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What is the difference between start and start off. Both sound the same to me except start off sounds more informal. Is off here a filler word to make the sentence more natural?

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Start off is not simply the same as start. It has two specific meanings:

  1. To begin a series of steps, as in a recipe. Example: "Start off by mixing together the vanilla and two eggs." Start by itself is also acceptable in this sentence: "Start by mixing together the vanilla and two eggs."
  2. To begin a trip, or journey. Example: "We're starting off for Chicago today."

There are many cases where start is acceptable where start off sounds strange, means something different, or is outright wrong. For example:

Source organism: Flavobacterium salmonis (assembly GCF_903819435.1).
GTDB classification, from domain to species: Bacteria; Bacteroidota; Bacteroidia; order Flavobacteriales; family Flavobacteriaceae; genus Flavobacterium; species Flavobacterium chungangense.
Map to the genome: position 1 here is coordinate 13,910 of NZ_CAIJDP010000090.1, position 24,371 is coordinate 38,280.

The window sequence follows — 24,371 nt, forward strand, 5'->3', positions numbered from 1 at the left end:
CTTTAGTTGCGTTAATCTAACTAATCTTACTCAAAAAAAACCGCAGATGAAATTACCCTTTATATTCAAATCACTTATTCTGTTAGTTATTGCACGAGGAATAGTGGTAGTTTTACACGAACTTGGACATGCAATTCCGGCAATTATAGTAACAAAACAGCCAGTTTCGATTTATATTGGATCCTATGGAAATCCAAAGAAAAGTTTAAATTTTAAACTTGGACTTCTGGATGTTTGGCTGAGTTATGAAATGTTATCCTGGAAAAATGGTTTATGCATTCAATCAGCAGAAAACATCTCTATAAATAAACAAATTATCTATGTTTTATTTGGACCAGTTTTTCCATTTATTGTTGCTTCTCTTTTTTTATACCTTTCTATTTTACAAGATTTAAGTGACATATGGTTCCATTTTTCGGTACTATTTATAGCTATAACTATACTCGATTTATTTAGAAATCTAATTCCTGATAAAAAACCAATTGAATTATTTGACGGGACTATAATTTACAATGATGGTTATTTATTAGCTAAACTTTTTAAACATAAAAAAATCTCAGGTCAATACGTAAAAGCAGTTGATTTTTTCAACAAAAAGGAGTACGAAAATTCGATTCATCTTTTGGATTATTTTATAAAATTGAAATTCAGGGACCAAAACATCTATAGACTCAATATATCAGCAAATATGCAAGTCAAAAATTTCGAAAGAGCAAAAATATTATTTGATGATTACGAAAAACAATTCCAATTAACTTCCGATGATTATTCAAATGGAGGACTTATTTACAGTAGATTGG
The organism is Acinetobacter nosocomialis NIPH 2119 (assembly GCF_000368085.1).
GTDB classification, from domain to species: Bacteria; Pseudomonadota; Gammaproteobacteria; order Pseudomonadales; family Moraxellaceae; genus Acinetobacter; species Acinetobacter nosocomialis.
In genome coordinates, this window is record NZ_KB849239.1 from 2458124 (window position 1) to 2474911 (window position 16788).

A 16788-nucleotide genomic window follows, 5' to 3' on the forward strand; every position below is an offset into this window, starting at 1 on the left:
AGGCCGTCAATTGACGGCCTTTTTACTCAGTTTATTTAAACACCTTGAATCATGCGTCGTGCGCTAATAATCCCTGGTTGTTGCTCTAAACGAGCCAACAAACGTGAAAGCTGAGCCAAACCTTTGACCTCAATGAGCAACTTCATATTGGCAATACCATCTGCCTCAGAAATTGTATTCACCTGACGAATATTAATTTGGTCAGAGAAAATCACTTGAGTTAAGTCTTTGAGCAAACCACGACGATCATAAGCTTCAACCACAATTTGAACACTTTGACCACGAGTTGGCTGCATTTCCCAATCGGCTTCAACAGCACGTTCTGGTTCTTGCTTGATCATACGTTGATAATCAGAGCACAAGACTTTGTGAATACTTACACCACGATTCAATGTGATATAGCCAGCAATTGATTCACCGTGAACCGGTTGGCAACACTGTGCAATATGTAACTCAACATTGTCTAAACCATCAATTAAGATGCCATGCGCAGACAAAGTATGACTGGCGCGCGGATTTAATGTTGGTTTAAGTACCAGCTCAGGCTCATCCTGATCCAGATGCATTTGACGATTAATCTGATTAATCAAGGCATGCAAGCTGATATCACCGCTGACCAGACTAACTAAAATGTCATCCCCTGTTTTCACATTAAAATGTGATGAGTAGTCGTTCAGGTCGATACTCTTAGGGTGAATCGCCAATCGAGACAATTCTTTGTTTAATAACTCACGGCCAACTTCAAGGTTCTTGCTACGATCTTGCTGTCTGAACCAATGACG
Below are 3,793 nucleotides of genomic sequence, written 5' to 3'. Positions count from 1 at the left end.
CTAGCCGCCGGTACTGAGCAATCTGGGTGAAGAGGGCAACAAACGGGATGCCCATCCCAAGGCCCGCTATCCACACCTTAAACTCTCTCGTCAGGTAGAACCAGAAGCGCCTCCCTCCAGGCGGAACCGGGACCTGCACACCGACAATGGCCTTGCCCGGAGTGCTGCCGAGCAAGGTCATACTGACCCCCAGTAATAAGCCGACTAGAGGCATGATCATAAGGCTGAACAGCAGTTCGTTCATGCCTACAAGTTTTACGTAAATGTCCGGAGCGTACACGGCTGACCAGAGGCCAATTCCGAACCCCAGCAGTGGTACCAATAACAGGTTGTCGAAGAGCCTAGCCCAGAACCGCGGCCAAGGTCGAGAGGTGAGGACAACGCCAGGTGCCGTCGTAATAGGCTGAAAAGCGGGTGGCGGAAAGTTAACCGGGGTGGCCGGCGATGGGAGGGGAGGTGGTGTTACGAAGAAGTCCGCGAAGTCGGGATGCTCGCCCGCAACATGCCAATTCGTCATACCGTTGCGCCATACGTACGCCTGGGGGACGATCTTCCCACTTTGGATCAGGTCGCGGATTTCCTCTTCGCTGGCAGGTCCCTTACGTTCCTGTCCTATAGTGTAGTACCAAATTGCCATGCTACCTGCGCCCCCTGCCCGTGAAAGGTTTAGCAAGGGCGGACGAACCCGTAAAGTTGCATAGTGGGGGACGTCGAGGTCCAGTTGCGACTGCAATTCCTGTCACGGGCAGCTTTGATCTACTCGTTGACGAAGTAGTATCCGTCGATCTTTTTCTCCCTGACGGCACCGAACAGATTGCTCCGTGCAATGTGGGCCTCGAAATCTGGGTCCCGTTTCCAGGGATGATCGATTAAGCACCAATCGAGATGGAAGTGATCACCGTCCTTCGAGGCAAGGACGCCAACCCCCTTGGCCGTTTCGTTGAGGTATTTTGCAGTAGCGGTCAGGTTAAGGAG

• "Start baking the cookies" means to begin the activity of baking the cookies. "Start off baking the cookies" is also grammatical, but sounds like you're telling them which item to bake first, out of several options.
  • "The race started" sounds normal, while "The race started off" sounds like something is missing on the end of the sentence, perhaps "The race started off poorly for Johnson."
  • "Start the car" is acceptable, while "Start off the car" makes no sense.
  • I still don't understand the difference – MuriloKunze Feb 6 at 22:03
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“Start off” is more like a formal and rich use while simply to use word “start” is informal, casual one . For series of actions there has to be a formal use while for a simple action which completes in one go one word “start” would do.

  • This is not true. It has nothing to do with formality. The accepted answer is correct. – Chenmunka Aug 27 at 9:28
  • Do you have any quotes or references to support your answer? – Peter Jennings Aug 27 at 9:54

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